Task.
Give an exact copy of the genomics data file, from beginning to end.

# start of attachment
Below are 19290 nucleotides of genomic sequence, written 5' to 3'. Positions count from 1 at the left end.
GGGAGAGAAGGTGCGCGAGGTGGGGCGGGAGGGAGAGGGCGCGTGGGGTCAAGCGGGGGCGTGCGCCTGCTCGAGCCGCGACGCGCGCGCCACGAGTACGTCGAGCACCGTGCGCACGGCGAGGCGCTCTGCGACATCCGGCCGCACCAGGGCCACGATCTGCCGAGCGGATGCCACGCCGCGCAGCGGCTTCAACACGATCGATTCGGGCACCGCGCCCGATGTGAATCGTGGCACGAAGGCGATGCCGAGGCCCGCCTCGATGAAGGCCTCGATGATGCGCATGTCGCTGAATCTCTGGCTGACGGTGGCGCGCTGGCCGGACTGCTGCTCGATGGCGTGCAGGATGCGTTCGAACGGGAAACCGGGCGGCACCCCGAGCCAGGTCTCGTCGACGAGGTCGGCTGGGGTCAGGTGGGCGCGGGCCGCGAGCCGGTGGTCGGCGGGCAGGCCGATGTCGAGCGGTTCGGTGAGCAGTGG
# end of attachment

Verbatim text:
Below are 19290 nucleotides of genomic sequence, written 5' to 3'. Positions count from 1 at the left end.
GGGAGAGAAGGTGCGCGAGGTGGGGCGGGAGGGAGAGGGCGCGTGGGGTCAAGCGGGGGCGTGCGCCTGCTCGAGCCGCGACGCGCGCGCCACGAGTACGTCGAGCACCGTGCGCACGGCGAGGCGCTCTGCGACATCCGGCCGCACCAGGGCCACGATCTGCCGAGCGGATGCCACGCCGCGCAGCGGCTTCAACACGATCGATTCGGGCACCGCGCCCGATGTGAATCGTGGCACGAAGGCGATGCCGAGGCCCGCCTCGATGAAGGCCTCGATGATGCGCATGTCGCTGAATCTCTGGCTGACGGTGGCGCGCTGGCCGGACTGCTGCTCGATGGCGTGCAGGATGCGTTCGAACGGGAAACCGGGCGGCACCCCGAGCCAGGTCTCGTCGACGAGGTCGGCTGGGGTCAGGTGGGCGCGGGCCGCGAGCCGGTGGTCGGCGGGCAGGCCGATGTCGAGCGGTTCGGTGAGCAGTGG